The Iranian Constitutional Revolution, 1906-1911: Grassroots Democracy, Social Democracy, and the Origin of Feminism. By Janet Afary. (New York: Columbia University Press, 1996. Pp. xxi, 448. $32.00.)

In 12 detailed chapters, the author of this study attempts to recount the history of the Iranian Constitutional Revolution (1906-1911) in the light of new concerns about race, gender, class, and the world capitalist system. The traditional historiography of this revolution, according to the author, has relied on single-factor analysis or one-dimensional explanations. Afary attempts, for the first time, to correct for this by taking into account the "multiclass, multicultural, and multi-ideological dimensions" of this revolution. She relies on available historical documents, newspapers from the period, and accounts of participants and observers of this revolution, to show that, contrary to widespread belief, the revolution was not the product of an alliance between the secular intellectuals and liberal clerics only. The revolution was also a product of the efforts of diverse groups motivated by various ideological, political, economic, ethnic, and social causes.

In chapter one, the author places Iran within the context of the capitalist world economy and discusses the political and economic effects of this system on Iranian society. Chapter two deals with the diversity of views and ideologies that contributed to the emergence of the Constitutional Movement, with an emphasis on the role of Azali Babi thinkers in the revolution--a role conventionally ignored by other historians. The composition and efforts of the first parliament in social reform and of various urban councils in expanding grassroots democracy is examined in chapter three. Chapter four deals with events and forces that contributed to the clash over the supplementary constitutional laws, with importance given to the role of conservative religious forces. A unique attempt to deconstruct the ideological and political texts of this period, especially the press, is discussed in chapter five. The next two chapters are devoted to the role of various classes and groups such as peasants, artisans, and women in fighting the dictatorship of the Qajar rulers and foreign intervention. While chapter eight deals with the civil war in Azerbaijan as a form of class struggle, chapter nine attempts to show the connection between the revolution and international efforts to establish democracy and social justice. Chapter ten deals with the second national assembly and the formation of political parties. Chapters eleven and twelve describe events that began to undo the revolution, especially the role played by the imperialist powers and Iranian conservative forces.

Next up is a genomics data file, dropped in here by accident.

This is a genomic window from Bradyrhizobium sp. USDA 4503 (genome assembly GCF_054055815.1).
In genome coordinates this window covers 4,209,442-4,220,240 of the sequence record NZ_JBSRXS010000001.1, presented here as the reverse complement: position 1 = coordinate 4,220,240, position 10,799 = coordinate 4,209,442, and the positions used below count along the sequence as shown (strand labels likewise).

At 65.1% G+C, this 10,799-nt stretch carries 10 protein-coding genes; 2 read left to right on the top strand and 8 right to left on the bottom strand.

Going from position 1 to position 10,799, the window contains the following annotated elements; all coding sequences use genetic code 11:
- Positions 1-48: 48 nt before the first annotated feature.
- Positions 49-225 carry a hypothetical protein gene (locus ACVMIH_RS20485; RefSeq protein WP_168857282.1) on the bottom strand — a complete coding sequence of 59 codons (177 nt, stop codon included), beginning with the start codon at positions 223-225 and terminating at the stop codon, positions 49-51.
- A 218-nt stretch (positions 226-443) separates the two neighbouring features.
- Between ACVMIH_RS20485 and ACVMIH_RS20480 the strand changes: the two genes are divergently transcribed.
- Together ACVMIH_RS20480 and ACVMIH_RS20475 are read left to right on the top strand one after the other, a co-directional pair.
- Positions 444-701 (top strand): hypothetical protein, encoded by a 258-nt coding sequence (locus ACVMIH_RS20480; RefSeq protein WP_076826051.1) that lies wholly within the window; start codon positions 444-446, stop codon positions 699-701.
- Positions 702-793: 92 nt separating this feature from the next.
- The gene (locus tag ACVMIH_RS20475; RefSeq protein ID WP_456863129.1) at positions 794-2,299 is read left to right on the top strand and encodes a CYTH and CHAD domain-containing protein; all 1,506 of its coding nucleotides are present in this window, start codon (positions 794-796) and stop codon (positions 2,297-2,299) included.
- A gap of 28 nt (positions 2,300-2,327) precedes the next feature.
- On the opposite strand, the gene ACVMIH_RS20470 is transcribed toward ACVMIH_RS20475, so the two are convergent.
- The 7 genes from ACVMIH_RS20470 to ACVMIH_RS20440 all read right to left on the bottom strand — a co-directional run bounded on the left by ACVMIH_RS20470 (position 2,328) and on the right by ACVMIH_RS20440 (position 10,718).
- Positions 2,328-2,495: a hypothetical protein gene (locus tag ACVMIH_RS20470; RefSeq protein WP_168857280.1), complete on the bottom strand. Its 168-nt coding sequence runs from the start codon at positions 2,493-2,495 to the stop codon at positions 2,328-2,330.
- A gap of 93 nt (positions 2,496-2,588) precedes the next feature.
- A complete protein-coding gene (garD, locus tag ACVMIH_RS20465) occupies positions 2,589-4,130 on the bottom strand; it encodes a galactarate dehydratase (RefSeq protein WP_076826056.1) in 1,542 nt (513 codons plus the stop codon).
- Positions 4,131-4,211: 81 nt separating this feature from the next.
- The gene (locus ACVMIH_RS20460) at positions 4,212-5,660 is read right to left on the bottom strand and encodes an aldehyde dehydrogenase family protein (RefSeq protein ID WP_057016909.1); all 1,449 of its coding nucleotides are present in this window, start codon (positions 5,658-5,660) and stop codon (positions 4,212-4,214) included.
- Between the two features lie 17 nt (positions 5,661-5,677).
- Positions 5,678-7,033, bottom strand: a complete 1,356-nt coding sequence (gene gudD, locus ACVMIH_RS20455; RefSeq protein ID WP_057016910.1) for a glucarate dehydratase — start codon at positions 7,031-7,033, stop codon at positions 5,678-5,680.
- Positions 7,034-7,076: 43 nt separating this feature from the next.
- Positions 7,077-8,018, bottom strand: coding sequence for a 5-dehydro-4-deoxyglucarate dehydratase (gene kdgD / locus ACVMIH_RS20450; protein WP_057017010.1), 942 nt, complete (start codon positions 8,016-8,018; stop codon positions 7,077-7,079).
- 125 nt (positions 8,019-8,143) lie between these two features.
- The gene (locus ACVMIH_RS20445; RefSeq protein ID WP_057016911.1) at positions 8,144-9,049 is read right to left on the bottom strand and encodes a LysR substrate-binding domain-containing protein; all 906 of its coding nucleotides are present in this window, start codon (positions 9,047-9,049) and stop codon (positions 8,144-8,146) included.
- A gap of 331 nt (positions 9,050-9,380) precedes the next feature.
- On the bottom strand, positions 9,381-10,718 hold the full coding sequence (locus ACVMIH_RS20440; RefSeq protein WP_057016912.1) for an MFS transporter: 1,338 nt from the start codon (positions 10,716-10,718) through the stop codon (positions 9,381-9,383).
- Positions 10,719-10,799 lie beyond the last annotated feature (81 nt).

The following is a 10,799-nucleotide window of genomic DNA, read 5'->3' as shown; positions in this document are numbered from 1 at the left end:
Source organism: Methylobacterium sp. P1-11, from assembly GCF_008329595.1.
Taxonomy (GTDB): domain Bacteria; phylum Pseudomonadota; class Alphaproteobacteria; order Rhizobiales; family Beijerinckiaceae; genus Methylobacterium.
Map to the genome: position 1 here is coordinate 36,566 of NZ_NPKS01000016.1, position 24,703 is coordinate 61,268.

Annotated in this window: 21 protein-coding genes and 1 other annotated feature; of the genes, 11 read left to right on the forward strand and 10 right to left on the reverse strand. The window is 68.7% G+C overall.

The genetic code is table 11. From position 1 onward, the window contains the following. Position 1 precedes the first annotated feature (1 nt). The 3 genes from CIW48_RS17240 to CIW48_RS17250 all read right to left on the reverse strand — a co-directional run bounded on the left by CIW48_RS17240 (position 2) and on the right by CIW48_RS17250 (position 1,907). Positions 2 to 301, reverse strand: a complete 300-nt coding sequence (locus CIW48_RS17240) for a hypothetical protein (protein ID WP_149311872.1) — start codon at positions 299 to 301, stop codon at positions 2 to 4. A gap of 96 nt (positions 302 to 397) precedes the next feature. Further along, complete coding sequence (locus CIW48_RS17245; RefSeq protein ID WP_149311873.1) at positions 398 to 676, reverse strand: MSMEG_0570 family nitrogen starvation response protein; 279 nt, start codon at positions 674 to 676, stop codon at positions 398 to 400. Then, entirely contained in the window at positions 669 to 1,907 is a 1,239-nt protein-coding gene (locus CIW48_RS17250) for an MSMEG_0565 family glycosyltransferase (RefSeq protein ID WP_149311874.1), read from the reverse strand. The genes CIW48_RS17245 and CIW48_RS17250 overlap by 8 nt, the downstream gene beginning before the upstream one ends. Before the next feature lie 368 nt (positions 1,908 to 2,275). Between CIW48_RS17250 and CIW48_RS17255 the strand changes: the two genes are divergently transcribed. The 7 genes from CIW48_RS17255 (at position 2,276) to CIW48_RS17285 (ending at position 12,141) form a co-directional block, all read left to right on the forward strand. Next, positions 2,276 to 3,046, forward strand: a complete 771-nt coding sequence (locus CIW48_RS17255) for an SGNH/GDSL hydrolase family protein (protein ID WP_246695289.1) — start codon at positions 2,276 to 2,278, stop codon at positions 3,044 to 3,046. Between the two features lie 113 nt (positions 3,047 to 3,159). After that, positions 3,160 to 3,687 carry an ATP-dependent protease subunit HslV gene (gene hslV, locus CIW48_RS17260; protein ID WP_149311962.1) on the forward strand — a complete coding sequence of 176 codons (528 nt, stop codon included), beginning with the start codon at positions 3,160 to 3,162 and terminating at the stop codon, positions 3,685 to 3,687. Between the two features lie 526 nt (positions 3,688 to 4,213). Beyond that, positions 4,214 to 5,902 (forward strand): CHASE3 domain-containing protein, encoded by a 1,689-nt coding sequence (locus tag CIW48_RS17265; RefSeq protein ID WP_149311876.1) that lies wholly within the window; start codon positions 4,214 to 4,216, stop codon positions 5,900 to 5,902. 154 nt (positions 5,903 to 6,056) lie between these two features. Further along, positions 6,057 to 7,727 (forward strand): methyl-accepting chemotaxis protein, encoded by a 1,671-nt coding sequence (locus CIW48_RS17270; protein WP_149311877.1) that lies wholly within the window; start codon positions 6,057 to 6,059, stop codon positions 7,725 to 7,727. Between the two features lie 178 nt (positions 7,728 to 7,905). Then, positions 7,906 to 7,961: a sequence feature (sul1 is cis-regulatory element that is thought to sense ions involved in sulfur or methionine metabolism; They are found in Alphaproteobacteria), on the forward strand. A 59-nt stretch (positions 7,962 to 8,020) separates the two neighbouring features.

Afary's well written reevaluation of the history of this revolution is unique and innovative--unique because it explains the dynamics of the revolution in terms of the multiplicity of forces and ideologies that were present at the time and innovative in an approach that goes beyond the description of events and personalities and looks at this movement from a theoretical angle. By employing theoretical insight, Afary enriches historical facts and provides a deeper understanding of historical processes. The downside to this approach is that the usage of contemporary terms such as "democracy" and "feminism" for explaining events and individuals of a century ago runs the risk of reading too much into realities that may fall far short of their contemporary meanings. It is not far from the truth to speak of the political activities of the Iranian intellectuals and the activists for constitutionalism as a struggle for social justice, whatever social justice may have meant at that time. But to think that those intellectuals and activists understood the meaning of democracy as we apply the term today is questionable. Even the Social Democrats of the period could not come close to what we understand as democracy at present. The same can be said about the application of the concept of "feminism" for the political and social activities of women in this period.

Still, Mary's efforts in synthesizing theory and historical facts is bold and encouraging. As historians move away from pure descriptive analysis, the likelihood that we may have a better grasp of the meanings imbedded in the behaviors of historical actors increases. This book provides history as analysis rather than history as narration.


By Ali Akbar Mahdi, Ohio Wesleyan University